After moving to Hong Kong in 2005, I  started to look at the sex and swingers’ site Adultfriendfinder.com. A friend of mine had alerted me to some intriguing activity and sex blogs written by Hong Kong women (in English). I became member of the site as “Lizzy Kinsey” and stayed there for about two years to observe and interact with people, and to try to interview them for a documentary about online sex lives in Hong Kong. I was specifically interested in observing the interactions between chinese and caucasian people as I experience Hong Kong to be a tense interracial environment. I was also inspired by Lisa Nakamura’s work on people’s impersonation of blunt stereotypes to sell themselves in sexual pursuits. I invited the adult friend finders to send me stories about their sex encounters in Hong Kong, and received tons of mails. Even though I told people that I was a researcher and artist, they primarily wanted to have sex and would only reveal things as such. I became very interested in their very blunt seductions (endless cock images). I also tried to meet with some of them on awkward lunch dates where they shared experiences and still doubted my intellectual premises. And some documentation of my AFF interactions in images and a fictionalized account is now available in the “Lizzy Kinsey Report” (see below).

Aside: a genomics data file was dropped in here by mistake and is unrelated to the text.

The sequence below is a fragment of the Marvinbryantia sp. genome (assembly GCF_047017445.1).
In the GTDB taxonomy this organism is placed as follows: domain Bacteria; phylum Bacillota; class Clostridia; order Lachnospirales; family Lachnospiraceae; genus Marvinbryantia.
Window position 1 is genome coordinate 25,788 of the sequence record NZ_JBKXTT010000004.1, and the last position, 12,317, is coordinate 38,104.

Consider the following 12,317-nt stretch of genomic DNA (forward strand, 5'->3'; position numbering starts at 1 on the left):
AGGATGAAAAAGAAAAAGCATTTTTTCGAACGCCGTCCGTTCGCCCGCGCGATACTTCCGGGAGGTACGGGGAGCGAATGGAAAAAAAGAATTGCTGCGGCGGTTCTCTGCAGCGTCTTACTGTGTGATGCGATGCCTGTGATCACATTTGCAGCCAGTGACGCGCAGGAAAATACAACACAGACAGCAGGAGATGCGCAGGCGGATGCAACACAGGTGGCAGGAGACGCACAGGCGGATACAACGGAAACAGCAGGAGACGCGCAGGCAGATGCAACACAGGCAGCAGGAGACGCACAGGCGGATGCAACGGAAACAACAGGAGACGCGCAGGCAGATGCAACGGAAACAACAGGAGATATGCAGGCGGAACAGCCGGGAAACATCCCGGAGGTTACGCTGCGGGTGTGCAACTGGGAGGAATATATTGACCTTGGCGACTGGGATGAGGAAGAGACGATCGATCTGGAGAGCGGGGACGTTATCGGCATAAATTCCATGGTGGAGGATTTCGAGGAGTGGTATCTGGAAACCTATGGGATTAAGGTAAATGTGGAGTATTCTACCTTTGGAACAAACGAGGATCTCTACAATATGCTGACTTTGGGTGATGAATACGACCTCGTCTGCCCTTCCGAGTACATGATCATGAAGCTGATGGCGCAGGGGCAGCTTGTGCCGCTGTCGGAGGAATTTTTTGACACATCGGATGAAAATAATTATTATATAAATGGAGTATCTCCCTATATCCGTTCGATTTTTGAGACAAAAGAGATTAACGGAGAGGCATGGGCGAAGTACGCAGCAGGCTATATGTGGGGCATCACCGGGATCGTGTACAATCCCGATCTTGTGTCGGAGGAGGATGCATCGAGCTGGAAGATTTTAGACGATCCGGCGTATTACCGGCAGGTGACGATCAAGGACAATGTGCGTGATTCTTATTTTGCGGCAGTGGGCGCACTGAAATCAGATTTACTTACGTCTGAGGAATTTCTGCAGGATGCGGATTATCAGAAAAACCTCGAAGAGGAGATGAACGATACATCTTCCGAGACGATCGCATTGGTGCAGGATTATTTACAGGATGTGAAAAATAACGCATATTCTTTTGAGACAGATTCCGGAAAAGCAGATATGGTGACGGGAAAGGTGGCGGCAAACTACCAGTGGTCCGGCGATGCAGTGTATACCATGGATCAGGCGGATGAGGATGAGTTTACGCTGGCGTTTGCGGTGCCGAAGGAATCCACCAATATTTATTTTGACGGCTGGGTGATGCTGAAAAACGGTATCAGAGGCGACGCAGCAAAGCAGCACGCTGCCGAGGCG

And that brings me back to the issue of trying to study how the porn web has affected our work and our lust our arousal. Matteo Pasquinelli has responded to the Lizzy Kinsey report at the Berlin Film festival and outlined his dystopian views on porn agency as apocalyptic bodies and libidinal parasites. As he argues: “ The Lizzy Kinsey Report is about the effect of over-exposure, about the contradictory role of porn culture and our sexual digital devices. The conclusion of the Lizzy Kinsey Report is dystopian: internet fantasies, netporn consumption and online dating do not support progressive behaviours. Enabling fantasies only on a digital level keeps the public libido controlled and may reinforce conservative and conventional habits. Lizzy Kinsey discovers an alienation specific to the digital: internet as a libidinal parasite, siphoning our energy in change of few spectral images. At the end we have maggots in front of their laptops. How many are they?”